Friday, January 25, 2008

Campus Corner: A sibling rivalry, or lack thereof?

The men's basketball team faces a sharp contrast this weekend. Tonight, they play 14-0 Carleton, the consensus No.1 team in the country (according to the CIS poll,, and the RPI rankings, which agree on very little apart from Carleton). Tomorrow night, they play a polar opposite team in the 0-14 RMC Paladins (as an aside, why does RMC even bother keeping volleyball and basketball teams? They haven't won a game in either gender in either sport this year, so they're worse than the Miami Dolphins, which is pretty sad).

Tonight's Carleton game should be quite interesting. As Neate Sager noted on The CIS Blog, Carleton's suffering from a flu bug. That, combined with the possibility that the Ravens might overlook tonight's match in preparation for tomorrow's Capital Hoops Classic against Ottawa before 10,000 fans at Scotiabank Place, should at least give the Gaels a slim chance to my way of thinking.

Unfortunately, head coach Rob Smart doesn't seem to agree. Smart told me that the game means "almost nothing" for his team, as they've pretty much already written it off. While certainly a pragmatic and realistic attitude, I'm not entirely convinced that it's the proper one for a coach to take before such a clash. As earlier mentioned, there's a reason we still actually play the games rather than just simulating them on computers. If both the New York Giants and Baltimore Ravens can almost knock off the New England Patriots, there's certainly a chance that Queen's can hang in there with Carleton, and maybe even take the match if they channel the kind of shooting (71% from three-point land!) the Raptors put
up against the Celtics in their upset the other day. Perhaps I'm just a huge fan of underdogs, but I like to believe that there's always some hope. If Queen's can hit 71 per cent of their threes, I'm pretty sure they'll pull off the win: otherwise, it's still a slim chance, but it's definitely there. In any case, the battle of the Smarts (Rob and his younger brother, Carleton coach Dave) alone makes this game worth watching.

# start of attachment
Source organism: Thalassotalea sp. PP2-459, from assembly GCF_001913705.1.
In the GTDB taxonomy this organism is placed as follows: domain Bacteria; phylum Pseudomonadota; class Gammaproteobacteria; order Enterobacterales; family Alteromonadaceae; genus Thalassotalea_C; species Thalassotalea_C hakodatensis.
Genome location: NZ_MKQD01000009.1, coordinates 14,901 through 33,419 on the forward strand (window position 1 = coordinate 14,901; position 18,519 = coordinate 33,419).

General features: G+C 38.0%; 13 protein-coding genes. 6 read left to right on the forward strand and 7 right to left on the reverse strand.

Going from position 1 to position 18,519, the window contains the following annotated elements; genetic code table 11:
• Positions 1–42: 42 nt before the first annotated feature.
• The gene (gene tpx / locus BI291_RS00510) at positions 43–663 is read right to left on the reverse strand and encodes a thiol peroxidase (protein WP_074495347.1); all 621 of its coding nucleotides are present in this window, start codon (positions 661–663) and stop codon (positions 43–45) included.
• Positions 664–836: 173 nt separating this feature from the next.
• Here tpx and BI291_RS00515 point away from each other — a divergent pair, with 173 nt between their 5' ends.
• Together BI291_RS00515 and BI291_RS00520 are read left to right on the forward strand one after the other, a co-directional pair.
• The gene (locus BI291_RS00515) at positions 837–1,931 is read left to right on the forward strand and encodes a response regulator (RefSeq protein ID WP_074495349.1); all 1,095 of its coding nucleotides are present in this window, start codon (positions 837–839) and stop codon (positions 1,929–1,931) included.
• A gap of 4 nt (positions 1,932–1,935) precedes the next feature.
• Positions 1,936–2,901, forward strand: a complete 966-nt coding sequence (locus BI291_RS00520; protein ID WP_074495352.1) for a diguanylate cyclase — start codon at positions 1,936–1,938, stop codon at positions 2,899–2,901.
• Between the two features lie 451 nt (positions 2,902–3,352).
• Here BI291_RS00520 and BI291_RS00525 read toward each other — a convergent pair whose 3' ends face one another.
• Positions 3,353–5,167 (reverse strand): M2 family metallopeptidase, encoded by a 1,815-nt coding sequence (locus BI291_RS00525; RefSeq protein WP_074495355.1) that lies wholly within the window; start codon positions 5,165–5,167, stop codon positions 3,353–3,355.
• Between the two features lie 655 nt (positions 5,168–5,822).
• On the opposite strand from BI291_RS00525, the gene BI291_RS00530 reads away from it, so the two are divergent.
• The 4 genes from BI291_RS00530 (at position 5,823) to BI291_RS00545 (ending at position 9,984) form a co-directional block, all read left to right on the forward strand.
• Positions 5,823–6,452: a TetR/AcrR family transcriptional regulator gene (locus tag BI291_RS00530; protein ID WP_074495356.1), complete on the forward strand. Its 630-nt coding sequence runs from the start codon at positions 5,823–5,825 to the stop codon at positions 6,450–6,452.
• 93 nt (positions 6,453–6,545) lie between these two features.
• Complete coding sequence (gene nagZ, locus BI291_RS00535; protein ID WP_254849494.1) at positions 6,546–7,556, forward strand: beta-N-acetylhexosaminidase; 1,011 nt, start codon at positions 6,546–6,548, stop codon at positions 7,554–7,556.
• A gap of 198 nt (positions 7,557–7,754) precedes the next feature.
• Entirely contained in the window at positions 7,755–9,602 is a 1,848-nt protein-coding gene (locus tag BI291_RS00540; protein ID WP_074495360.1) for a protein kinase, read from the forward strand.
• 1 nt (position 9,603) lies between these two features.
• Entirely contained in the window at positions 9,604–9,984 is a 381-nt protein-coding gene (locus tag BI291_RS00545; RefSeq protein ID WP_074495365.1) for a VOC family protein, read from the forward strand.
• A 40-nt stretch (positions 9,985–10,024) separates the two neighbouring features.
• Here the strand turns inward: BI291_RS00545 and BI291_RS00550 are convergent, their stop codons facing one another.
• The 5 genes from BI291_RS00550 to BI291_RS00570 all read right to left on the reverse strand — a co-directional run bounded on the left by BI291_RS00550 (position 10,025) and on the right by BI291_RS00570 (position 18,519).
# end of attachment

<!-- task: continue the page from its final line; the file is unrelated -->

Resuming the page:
By the way, to keep from coming down on Smart too hard: he also made a good point about how Queen's young guys (i.e. Mitch Leger, Jon Ogden) are right up there with, if not better than, Carleton's equivalent young guys. The difference is Queen's relies on its young stars, while Carleton uses them primarily as fill-ins. It's also possible that he's saying one thing to the media to keep expectations low while secretly pumping his guys up for battle. The other alternative is that he's just sick of the inevitable questions about the success his brother's having with Carleton. In fairness, these games don't really mean a ton in terms of playoff positioning either: the 9-5 Gaels are currently fourth in the OUA East, and there doesn't seem to be too much likelihood of them catching Toronto given the Blues' recent success: however, there are still a lot of games to play. They should be able to finish ahead of fifth-place Ryerson, though, as the Rams are currently 5-9. Thus, barring an unexpected run or Jean Van de Velde-esque collapse by the Gaels (or a Phil Mickelson-esque choke-job by the Blues), they should be set to host Ryerson in the first round, a very winnable game.

(Hilarious response by Smart when I asked him if there's a sibling rivalry: "A rivalry involves being close.")

It will also be interesting to see if Queen's can keep any intensity for Saturday night's game against RMC, or if it will all have been drained from them in the Carleton game. Smart said he isn't worried about overconfidence, but you have to think that there might be some going from playing a 14-0 team to matching up against an 0-14 team. RMC's certainly going to pull out all the stops against their cross-town rivals in an attempt to avoid a winless season, and the schedule should help them a bit. I don't think Queen's will let down far enough that RMC will take the game, but it might be closer than you'd think, and the improbable does occur from time to time.

The women's matches should also be interesting. Tonight, 5-10 Queen's takes on 3-12 Carleton. The Gaels then play the winless Paladins Saturday night. These are key games for playoff positioning. Queen's is currently fourth in the OUA East, and has no chance of moving up (third-place Laurentian is 12-4). However, they need to hang on to the fourth seed to host a first-round matchup. They definitely don't want to slip any further than fifth, as the sixth and final playoff seed earns a doomed matchup against the third-place team. Carleton currently occupies sixth place, and will be desperate to try and move up. As Gaels' head coach Dave Wilson noted, it really is a four-point game. The RMC game will also be key: Wilson pointed out that the Paladins have been playing good basketball without getting results, and you know they'll be fired up against a crosstown team that has also struggled.
(By the way, Wilson is one of my favorite coaches: he always has time for the media, and he's one of the most quotable people I've ever interviewed.)

- Neate Sager's piece setting up the weekend at Out of Left Field: he also threw a link my way, which was completely unexpected and very nice of him
- Neate's other piece on basketball at The CIS Blog, referenced above
- The weekend preview (By the way, Mark Wacyk got some nice recognition for his work from Michael Grange of the Globe and Mail, my favorite basketball reporter).

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